(The entire section is 3125 words.)

Ewen Lyall Bowie (essay date 1978)

(Classical and Medieval Literature Criticism)

SOURCE: Bowie, Ewen Lyall. “Apollonius of Tyana: Tradition and Reality.” Aufstieg und Niedergang der Romischen Welt 2, no. 16, 2 (1978): 1652-71.

[In the following excerpt, Bowie asserts that although Philostratus's work is a primary source of information on Apollonius of Tyana, the writer altered and amplified the subject of his biography, and therefore, the information contained in this text must be studied with discrimination.]

Modern accounts of Apollonius of Tyana are necessarily dominated by the biographic work of Philostratus1. Earlier independent testimony is exiguous, and much of the later tradition in antiquity betrays the influence of his...

(The entire section is 12296 words.)

Simon Swain (essay date 1991)

(Classical and Medieval Literature Criticism)

SOURCE: Swain, Simon. “The Reliability of Philostratus's The Lives of the Sophists.” Classical Antiquity 1, no. 2 (1991): 148-63.

[In the following essay, Swain provides a summary of the sources Philostratus used in compiling his Lives of the Sophists, and how he interpreted and presented the information available to him.]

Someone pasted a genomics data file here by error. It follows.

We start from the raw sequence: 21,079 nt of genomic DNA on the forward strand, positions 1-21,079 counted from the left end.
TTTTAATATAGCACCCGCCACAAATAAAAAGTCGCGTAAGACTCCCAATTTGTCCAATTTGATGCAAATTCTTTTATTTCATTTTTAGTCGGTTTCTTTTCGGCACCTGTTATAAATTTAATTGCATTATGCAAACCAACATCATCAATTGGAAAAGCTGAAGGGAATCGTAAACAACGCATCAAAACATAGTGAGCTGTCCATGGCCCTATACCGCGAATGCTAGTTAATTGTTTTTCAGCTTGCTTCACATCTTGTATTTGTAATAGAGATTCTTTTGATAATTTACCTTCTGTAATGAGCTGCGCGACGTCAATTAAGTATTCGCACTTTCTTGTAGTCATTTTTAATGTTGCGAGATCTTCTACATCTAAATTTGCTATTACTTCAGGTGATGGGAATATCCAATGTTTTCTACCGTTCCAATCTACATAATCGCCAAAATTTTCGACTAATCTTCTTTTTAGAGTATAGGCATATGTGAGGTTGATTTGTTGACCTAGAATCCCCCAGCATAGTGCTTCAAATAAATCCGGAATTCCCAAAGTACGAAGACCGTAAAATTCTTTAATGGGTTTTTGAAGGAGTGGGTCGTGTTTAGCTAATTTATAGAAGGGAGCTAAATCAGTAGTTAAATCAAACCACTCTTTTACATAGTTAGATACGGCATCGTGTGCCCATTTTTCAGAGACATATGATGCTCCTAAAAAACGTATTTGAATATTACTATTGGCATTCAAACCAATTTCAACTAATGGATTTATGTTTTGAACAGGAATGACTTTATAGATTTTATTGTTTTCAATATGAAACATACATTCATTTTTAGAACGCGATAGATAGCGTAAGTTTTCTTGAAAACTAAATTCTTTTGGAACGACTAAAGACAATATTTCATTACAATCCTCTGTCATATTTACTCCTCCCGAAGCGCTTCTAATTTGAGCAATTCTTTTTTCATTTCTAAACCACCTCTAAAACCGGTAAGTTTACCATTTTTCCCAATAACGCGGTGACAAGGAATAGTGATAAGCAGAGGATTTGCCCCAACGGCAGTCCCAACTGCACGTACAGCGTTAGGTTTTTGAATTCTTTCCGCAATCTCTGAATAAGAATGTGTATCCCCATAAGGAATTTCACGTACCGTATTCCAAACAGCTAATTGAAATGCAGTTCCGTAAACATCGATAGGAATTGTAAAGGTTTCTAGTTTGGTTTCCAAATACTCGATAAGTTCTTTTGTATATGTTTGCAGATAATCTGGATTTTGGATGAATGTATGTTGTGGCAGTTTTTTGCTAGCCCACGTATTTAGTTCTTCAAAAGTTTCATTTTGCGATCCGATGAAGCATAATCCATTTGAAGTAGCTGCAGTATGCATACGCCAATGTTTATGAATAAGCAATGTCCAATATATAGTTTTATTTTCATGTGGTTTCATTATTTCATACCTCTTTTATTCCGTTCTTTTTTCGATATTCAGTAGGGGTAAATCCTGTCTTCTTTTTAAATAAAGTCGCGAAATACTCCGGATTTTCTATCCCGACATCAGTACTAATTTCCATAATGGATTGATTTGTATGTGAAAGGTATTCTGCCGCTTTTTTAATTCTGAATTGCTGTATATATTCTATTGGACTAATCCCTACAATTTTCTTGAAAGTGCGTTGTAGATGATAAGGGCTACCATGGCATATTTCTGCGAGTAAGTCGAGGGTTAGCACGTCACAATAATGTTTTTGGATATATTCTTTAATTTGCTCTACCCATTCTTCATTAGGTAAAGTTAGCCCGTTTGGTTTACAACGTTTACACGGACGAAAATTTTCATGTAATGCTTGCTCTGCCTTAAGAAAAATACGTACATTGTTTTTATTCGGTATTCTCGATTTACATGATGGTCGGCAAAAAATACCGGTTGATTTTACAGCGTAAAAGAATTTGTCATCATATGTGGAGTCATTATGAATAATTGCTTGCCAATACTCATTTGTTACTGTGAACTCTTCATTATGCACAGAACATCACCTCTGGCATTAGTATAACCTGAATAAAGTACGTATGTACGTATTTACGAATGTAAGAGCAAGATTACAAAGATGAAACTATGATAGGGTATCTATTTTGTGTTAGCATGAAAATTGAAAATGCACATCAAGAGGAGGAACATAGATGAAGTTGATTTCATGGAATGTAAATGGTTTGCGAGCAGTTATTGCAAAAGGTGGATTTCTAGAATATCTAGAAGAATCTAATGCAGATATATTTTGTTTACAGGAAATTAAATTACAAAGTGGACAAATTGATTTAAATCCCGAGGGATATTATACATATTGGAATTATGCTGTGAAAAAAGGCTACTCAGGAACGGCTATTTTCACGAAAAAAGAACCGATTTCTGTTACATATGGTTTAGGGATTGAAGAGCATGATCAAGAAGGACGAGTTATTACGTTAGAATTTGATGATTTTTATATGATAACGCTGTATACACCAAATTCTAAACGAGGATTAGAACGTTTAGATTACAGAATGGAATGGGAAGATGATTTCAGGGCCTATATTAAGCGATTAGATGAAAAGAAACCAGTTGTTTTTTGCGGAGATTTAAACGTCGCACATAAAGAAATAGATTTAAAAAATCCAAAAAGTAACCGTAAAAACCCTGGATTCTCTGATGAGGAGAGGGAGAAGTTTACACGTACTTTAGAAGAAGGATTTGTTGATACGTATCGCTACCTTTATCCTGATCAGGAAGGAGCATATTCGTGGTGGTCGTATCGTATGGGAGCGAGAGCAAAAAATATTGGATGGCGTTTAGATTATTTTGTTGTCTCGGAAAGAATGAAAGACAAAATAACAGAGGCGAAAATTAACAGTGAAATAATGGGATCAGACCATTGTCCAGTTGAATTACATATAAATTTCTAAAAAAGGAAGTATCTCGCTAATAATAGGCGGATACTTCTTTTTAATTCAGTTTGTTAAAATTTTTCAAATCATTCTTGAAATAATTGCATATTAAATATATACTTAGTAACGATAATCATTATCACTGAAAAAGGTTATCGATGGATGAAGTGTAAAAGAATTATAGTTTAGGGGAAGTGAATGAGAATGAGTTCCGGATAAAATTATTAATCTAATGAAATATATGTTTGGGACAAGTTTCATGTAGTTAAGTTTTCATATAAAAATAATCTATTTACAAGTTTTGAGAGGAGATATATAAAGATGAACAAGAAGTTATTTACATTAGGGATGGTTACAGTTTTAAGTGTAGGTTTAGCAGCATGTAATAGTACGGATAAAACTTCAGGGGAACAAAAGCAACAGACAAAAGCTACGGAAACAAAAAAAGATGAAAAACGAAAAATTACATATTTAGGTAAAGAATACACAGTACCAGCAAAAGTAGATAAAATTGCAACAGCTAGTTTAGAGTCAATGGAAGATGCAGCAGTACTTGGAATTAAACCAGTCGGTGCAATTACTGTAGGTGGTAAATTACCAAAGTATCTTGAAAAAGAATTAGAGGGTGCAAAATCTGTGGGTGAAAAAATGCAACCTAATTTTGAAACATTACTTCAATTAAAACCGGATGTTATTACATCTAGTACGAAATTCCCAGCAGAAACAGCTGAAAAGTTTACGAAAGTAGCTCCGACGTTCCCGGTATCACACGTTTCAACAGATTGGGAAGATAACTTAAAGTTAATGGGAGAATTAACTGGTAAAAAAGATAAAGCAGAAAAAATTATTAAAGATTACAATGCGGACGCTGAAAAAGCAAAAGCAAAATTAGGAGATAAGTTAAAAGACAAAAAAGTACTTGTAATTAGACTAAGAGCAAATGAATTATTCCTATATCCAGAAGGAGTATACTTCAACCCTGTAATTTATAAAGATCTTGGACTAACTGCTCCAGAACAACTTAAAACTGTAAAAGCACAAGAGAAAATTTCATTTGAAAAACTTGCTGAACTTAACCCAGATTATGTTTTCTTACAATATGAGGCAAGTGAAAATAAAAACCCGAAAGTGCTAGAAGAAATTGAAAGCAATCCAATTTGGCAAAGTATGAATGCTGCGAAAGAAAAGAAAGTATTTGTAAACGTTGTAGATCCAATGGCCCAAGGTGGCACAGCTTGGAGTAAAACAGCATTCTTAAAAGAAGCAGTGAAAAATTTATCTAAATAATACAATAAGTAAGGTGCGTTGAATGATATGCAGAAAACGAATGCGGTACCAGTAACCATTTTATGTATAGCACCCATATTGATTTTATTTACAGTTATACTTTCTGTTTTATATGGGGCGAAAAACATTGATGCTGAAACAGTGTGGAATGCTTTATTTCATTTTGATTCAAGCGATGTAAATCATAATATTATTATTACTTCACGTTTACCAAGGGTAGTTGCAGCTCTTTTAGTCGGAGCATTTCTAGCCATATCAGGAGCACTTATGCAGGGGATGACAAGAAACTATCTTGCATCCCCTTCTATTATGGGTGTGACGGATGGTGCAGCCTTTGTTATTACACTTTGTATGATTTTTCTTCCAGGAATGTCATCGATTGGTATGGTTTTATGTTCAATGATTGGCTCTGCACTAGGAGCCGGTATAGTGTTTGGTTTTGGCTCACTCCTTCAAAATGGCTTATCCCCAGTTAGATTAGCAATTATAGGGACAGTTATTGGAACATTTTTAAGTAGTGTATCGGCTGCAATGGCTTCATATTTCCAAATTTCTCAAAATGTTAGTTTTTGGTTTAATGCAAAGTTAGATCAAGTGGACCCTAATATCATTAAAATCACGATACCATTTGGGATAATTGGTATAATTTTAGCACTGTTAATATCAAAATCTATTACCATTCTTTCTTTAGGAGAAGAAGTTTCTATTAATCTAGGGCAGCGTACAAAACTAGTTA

For those interested in investigating the Greek society and culture of the first three centuries a.d. Philostratus's record of sophistic activity in the Lives of the Sophists (VS) is unavoidable. There have been a number of important treatments of the Lives, including most recently a useful commentary on those...

(The entire section is 8123 words.)

Jaap-Jan Flinterman (essay date 1995)

(Classical and Medieval Literature Criticism)

SOURCE: Flinterman, Jaap-Jan. “The Writer.” In Power, Paideia & Pythagoreanism: Greek Identity, Conceptions of the Relationship between Philosophers and Monarchs and Political Ideas in Philostratus's Life of Apollonius, pp. 29-51. Amsterdam, Netherlands: J. C. Gieben, 1995.

[In the following excerpt, Flinterman summarizes the preface and introduction to Philostratus's The Lives of the Sophists, discussing the author's attitude toward the sophists and various Greek literary and political issues, and finally, challenges scholarly analyses that claim Philostratus did not identify with his fellow sophists.]

The Suda (Φ 421) calls the author of...

(The entire section is 14863 words.)

Jaap-Jan Flinterman (essay date 1995)

(Classical and Medieval Literature Criticism)

SOURCE: Flinterman, Jaap-Jan. “The Main Character.” In Power, Paideia & Pythagoreanism: Greek Identity, Conceptions of the Relationship between Philosophers and Monarchs and Political Ideas in Philostratus's Life of Apollonius, pp. 60-66. Amsterdam, Netherlands: J. C. Gieben, 1995.

[In the following excerpt, Flinterman discusses Apollonius of Tyana, examining the ontological status of the main character, and expounding on Philostratus's attitude toward magic and his hero.]

At numerous points in his work Philostratus explicitly states his intention of offering his readers a view of Apollonius which deviates from current opinion; in fact, it is at...

(The entire section is 5568 words.)